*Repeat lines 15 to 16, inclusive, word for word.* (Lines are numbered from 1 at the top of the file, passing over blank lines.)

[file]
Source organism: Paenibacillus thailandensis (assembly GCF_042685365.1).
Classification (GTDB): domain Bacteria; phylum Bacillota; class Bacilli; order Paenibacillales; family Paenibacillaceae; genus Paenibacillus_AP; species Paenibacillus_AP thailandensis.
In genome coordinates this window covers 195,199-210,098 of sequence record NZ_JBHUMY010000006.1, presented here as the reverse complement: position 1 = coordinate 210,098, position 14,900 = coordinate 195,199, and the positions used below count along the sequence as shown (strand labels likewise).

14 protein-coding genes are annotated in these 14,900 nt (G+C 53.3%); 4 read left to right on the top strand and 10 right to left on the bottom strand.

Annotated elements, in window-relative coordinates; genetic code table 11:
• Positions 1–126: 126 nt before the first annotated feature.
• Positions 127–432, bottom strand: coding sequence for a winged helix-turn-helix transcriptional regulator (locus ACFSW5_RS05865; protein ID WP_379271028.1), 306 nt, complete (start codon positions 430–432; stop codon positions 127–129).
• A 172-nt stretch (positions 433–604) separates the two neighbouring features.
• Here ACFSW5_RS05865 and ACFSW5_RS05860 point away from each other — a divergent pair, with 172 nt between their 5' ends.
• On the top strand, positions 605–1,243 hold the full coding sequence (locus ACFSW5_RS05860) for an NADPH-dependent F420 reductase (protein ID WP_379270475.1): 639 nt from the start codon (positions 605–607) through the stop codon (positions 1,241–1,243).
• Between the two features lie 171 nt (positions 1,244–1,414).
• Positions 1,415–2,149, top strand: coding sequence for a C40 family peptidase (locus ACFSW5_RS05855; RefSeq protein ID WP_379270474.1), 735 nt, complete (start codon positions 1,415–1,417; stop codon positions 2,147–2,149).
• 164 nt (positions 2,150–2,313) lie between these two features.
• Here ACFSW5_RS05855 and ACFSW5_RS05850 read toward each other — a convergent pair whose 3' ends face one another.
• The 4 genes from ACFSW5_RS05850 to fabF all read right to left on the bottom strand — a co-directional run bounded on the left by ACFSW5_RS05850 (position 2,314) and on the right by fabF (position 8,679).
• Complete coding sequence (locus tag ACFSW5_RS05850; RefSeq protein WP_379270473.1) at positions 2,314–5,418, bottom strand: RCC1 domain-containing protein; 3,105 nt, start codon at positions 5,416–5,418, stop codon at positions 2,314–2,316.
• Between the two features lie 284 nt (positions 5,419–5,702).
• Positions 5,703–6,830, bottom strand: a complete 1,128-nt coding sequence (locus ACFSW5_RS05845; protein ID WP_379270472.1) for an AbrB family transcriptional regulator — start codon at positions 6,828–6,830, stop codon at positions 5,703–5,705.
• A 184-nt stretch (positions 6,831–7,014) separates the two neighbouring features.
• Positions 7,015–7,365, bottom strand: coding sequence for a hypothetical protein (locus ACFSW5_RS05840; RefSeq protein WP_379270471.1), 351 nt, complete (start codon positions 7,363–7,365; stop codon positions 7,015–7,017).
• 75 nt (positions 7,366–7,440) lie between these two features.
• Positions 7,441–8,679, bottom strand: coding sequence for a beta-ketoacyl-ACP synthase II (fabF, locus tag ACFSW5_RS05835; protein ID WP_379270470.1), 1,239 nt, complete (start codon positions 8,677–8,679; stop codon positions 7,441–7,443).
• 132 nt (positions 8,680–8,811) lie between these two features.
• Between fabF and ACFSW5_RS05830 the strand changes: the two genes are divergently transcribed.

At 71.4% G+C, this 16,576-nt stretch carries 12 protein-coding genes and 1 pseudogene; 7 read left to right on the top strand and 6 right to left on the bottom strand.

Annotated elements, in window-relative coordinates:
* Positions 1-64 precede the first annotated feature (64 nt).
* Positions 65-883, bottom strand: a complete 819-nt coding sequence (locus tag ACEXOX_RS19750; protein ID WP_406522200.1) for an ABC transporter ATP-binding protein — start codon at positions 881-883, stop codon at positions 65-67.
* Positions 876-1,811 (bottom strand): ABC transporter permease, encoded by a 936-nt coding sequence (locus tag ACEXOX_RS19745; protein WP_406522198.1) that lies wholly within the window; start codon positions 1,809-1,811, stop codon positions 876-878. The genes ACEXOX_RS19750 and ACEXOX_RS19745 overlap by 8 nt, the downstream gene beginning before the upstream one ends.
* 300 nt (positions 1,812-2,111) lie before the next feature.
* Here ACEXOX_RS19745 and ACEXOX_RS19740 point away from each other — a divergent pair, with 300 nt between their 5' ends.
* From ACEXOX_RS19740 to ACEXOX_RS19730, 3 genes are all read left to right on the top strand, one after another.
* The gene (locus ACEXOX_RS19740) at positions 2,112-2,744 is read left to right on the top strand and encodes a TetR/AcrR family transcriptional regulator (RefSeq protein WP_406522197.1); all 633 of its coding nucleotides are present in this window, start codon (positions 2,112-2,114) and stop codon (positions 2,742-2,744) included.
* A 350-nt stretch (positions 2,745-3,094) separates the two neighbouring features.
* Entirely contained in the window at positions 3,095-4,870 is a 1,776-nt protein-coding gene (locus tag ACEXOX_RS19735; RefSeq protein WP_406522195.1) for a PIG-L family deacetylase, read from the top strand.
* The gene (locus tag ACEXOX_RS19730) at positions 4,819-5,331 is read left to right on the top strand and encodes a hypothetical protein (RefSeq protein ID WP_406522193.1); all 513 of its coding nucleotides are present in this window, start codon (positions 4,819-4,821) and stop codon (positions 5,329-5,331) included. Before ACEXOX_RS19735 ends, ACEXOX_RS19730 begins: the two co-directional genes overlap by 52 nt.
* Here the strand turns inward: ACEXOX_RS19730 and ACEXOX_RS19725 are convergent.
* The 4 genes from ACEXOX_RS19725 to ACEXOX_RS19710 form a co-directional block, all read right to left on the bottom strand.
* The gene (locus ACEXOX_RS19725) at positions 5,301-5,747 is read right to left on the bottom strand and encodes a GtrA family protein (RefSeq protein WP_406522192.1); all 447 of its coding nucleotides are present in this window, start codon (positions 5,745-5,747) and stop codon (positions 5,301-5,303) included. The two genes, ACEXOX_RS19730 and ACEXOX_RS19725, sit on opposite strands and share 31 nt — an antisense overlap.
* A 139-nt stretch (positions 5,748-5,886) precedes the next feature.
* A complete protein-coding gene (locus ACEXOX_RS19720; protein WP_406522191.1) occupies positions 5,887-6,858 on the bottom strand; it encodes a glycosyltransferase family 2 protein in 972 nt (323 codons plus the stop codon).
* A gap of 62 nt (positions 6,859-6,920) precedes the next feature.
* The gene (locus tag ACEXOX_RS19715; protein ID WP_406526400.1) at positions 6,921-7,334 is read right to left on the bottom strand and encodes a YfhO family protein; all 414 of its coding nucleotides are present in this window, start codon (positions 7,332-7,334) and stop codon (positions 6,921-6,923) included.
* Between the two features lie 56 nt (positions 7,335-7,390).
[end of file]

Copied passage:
• The 4 genes from ACFSW5_RS05850 to fabF all read right to left on the bottom strand — a co-directional run bounded on the left by ACFSW5_RS05850 (position 2,314) and on the right by fabF (position 8,679).
• Complete coding sequence (locus tag ACFSW5_RS05850; RefSeq protein WP_379270473.1) at positions 2,314–5,418, bottom strand: RCC1 domain-containing protein; 3,105 nt, start codon at positions 5,416–5,418, stop codon at positions 2,314–2,316.